Monday, March 31, 2008

RFP: Circus of the Spineless

I'm making one last request for posts for this month's Circus of the Spineless. I should have it up in the next couple of days, but I have relatively few submissions. Please send all your invertebrate-themed writings to me at jim{dot}lemire{at}gmail{dot}com

Please note that Echinoderm posts will be given top priority, followed, in order, by posts on Cnidaria, Ctenophora, Annelida, Arthropoda, Platyhelminthes, Porifera, Nemertea, Chaetognatha, Sipuncula, Bryozoa, Tardigrada, Onychophora, Brachiopoda, any non-Mollusca phylum not already mentioned, and finally, if there is room and I have time for them, the tragically uncool Mollusca.

Also, I noticed over the weekend that at least one CoS submission was delivered to my spam folder. I normally do not check my spam and erase it all unseen, so it is possible that some submissions have been unwittingly deleted. I generally send an email confirming that I received your submission, so if you sent something to me and I did not reply, please resend. Thanks.

Friday, March 28, 2008

Echinoderms are so much cooler than Molluscs (or why Craig McClain is off his rocker)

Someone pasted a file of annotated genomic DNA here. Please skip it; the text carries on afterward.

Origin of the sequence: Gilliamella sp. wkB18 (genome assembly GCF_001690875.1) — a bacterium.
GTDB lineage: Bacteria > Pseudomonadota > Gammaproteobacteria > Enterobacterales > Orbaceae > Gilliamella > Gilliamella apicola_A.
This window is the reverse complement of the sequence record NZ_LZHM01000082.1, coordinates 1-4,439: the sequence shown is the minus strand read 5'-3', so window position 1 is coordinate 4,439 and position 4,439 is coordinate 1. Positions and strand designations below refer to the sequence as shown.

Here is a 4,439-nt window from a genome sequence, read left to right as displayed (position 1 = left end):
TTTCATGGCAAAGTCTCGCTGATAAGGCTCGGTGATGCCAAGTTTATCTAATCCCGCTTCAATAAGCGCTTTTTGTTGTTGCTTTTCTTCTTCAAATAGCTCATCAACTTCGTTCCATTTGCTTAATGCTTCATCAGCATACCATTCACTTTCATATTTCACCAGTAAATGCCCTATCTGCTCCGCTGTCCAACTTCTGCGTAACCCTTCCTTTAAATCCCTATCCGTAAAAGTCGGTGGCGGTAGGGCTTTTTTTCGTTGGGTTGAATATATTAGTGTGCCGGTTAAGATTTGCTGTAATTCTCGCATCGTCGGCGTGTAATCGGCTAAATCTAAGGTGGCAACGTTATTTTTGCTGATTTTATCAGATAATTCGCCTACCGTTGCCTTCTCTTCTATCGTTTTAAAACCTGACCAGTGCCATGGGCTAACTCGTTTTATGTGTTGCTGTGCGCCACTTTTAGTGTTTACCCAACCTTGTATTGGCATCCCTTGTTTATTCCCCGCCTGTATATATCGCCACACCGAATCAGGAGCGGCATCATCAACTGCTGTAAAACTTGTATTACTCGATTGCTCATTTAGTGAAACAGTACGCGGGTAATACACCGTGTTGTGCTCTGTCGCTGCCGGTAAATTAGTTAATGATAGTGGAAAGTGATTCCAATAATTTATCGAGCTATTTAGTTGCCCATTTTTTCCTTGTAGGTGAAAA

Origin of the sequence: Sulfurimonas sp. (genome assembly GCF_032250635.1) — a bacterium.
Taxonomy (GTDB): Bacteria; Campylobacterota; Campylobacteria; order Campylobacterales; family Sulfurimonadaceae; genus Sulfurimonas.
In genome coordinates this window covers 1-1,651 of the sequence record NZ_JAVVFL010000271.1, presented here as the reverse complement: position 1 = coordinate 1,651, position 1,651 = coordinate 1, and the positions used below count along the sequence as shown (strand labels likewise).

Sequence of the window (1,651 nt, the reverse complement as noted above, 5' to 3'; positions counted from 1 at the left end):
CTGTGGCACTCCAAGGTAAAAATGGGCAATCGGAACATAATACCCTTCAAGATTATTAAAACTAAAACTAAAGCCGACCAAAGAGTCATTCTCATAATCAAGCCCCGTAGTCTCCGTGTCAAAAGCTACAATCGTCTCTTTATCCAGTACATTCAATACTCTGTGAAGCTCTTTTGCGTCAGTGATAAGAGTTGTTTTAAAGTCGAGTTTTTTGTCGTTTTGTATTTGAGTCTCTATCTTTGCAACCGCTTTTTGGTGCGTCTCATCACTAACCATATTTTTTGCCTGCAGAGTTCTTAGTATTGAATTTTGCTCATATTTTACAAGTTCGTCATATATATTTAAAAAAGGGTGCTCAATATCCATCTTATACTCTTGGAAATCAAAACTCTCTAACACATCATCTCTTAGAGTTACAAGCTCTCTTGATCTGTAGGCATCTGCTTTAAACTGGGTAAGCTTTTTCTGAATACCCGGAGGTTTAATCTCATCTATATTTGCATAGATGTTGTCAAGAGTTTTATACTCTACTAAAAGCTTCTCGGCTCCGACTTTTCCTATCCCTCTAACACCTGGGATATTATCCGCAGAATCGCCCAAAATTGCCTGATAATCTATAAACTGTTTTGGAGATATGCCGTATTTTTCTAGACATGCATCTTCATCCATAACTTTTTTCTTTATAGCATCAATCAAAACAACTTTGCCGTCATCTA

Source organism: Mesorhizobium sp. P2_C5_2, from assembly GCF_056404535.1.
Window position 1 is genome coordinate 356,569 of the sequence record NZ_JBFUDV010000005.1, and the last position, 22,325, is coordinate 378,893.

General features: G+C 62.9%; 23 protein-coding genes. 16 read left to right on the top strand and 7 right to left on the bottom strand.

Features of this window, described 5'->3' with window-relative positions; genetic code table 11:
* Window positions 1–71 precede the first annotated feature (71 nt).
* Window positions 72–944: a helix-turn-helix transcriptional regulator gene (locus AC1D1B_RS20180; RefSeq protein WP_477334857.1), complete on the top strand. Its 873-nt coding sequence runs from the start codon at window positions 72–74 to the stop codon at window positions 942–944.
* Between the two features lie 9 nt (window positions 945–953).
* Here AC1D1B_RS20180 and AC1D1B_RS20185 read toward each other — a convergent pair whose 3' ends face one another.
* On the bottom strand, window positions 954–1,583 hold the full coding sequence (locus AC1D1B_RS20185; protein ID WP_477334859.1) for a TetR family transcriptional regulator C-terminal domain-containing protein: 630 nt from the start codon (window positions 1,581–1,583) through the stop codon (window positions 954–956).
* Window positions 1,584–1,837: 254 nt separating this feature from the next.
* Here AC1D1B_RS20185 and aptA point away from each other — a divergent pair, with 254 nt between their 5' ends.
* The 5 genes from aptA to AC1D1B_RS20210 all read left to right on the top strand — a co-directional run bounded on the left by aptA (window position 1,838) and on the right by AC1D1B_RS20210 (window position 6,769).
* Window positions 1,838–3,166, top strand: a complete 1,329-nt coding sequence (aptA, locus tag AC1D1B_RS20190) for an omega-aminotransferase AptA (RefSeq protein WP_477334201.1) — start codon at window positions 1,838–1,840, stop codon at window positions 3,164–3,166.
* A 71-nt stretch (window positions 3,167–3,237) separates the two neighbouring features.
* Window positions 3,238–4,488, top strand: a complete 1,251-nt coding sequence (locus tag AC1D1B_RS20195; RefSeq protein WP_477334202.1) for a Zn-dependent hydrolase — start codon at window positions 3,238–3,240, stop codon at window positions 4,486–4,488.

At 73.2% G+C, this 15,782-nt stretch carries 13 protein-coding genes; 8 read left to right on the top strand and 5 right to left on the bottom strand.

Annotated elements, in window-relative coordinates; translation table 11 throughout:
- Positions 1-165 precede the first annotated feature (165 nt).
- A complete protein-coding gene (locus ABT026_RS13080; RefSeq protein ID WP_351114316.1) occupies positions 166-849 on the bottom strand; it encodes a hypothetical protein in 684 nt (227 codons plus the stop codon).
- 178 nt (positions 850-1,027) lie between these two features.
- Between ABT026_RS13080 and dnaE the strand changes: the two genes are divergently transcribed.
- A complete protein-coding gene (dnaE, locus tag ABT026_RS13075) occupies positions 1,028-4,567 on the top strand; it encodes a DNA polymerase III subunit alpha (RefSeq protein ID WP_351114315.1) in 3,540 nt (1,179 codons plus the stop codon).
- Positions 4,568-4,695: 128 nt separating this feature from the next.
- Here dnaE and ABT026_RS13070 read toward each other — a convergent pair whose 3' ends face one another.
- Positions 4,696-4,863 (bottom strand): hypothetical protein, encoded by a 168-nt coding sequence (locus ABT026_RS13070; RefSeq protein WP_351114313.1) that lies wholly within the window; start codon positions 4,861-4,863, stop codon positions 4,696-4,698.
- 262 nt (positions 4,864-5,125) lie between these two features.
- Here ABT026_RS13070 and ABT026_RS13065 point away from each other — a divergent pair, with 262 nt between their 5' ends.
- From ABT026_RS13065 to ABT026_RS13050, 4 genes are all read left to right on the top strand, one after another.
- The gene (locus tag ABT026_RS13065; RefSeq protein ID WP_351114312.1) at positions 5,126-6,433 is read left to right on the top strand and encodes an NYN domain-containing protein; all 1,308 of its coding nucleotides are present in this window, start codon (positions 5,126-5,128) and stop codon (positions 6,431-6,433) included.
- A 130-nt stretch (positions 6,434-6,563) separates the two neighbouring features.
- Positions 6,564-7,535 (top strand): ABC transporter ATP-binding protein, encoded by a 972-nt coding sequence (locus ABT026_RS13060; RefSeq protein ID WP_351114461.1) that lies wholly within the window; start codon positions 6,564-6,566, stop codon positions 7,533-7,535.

So, I go away on vacation for a few days and upon my return, as I am catching up on all my favorite blogs, I'm blindsided by the outbreak of war. And not your typical war either, but a vicious series of unprovoked and uncalled for attacks (Ok, maybe it is like a typical war). It seems that Dr. Craig R. McClain of Deep Sea News has thrown down the gauntlet by making a series of scathing posts concerning his erroneous belief that molluscs are somehow cooler than echinoderms. Now I just cannot stand for this. Especially after reading about how the molluscan radula is deemed one of the reasons this phylum is so cool compared to the echinodermata. I'm sorry, but Craig must not be thinking clearly. The radula? A spiky ribbon makes molluscs cool? Please. Don't waste your time, Craig. If we're going to be comparing feeding apparatuses (apparati?) of molluscs and echinoderms, your precious mantle-wearing protostomes don't stand a chance. Echinoderms utilize one of, if not the, coolest feeding mechanism in the animal kingdom - Aristotle's Lantern.